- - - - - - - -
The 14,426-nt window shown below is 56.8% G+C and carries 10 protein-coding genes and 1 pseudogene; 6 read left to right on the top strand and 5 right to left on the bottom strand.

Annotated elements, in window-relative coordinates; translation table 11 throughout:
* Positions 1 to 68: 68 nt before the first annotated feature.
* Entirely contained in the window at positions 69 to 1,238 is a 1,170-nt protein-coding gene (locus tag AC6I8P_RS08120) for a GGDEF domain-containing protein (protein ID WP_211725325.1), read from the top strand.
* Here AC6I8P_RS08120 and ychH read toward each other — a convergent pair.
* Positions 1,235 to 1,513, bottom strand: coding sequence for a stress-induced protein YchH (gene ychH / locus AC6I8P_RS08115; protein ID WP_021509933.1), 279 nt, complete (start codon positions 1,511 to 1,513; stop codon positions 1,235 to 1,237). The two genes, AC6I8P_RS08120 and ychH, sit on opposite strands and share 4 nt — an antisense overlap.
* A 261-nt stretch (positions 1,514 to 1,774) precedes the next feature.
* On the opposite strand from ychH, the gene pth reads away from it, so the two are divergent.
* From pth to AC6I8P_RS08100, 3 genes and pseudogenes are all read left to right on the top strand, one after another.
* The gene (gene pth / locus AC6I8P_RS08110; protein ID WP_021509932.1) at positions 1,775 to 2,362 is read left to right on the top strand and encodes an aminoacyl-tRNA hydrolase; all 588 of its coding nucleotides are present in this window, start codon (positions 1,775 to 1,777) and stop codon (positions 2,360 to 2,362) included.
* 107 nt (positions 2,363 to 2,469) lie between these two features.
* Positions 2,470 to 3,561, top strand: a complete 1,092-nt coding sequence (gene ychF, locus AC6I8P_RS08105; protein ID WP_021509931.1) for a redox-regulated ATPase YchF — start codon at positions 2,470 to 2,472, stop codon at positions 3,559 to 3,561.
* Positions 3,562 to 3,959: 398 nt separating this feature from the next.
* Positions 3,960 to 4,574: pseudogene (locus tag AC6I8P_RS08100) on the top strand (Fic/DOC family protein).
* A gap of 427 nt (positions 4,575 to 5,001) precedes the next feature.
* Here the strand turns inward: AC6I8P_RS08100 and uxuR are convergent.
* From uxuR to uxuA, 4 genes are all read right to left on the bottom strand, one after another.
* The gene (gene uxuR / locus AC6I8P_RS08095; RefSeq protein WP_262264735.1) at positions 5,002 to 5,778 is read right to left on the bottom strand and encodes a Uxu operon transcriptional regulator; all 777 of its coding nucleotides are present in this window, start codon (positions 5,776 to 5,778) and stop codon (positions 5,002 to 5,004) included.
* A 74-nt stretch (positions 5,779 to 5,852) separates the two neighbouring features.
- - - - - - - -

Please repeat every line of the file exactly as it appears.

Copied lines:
The 14,426-nt window shown below is 56.8% G+C and carries 10 protein-coding genes and 1 pseudogene; 6 read left to right on the top strand and 5 right to left on the bottom strand.

Annotated elements, in window-relative coordinates; translation table 11 throughout:
* Positions 1 to 68: 68 nt before the first annotated feature.
* Entirely contained in the window at positions 69 to 1,238 is a 1,170-nt protein-coding gene (locus tag AC6I8P_RS08120) for a GGDEF domain-containing protein (protein ID WP_211725325.1), read from the top strand.
* Here AC6I8P_RS08120 and ychH read toward each other — a convergent pair.
* Positions 1,235 to 1,513, bottom strand: coding sequence for a stress-induced protein YchH (gene ychH / locus AC6I8P_RS08115; protein ID WP_021509933.1), 279 nt, complete (start codon positions 1,511 to 1,513; stop codon positions 1,235 to 1,237). The two genes, AC6I8P_RS08120 and ychH, sit on opposite strands and share 4 nt — an antisense overlap.
* A 261-nt stretch (positions 1,514 to 1,774) precedes the next feature.
* On the opposite strand from ychH, the gene pth reads away from it, so the two are divergent.
* From pth to AC6I8P_RS08100, 3 genes and pseudogenes are all read left to right on the top strand, one after another.
* The gene (gene pth / locus AC6I8P_RS08110; protein ID WP_021509932.1) at positions 1,775 to 2,362 is read left to right on the top strand and encodes an aminoacyl-tRNA hydrolase; all 588 of its coding nucleotides are present in this window, start codon (positions 1,775 to 1,777) and stop codon (positions 2,360 to 2,362) included.
* 107 nt (positions 2,363 to 2,469) lie between these two features.
* Positions 2,470 to 3,561, top strand: a complete 1,092-nt coding sequence (gene ychF, locus AC6I8P_RS08105; protein ID WP_021509931.1) for a redox-regulated ATPase YchF — start codon at positions 2,470 to 2,472, stop codon at positions 3,559 to 3,561.
* Positions 3,562 to 3,959: 398 nt separating this feature from the next.
* Positions 3,960 to 4,574: pseudogene (locus tag AC6I8P_RS08100) on the top strand (Fic/DOC family protein).
* A gap of 427 nt (positions 4,575 to 5,001) precedes the next feature.
* Here the strand turns inward: AC6I8P_RS08100 and uxuR are convergent.
* From uxuR to uxuA, 4 genes are all read right to left on the bottom strand, one after another.
* The gene (gene uxuR / locus AC6I8P_RS08095; RefSeq protein WP_262264735.1) at positions 5,002 to 5,778 is read right to left on the bottom strand and encodes a Uxu operon transcriptional regulator; all 777 of its coding nucleotides are present in this window, start codon (positions 5,776 to 5,778) and stop codon (positions 5,002 to 5,004) included.
* A 74-nt stretch (positions 5,779 to 5,852) separates the two neighbouring features.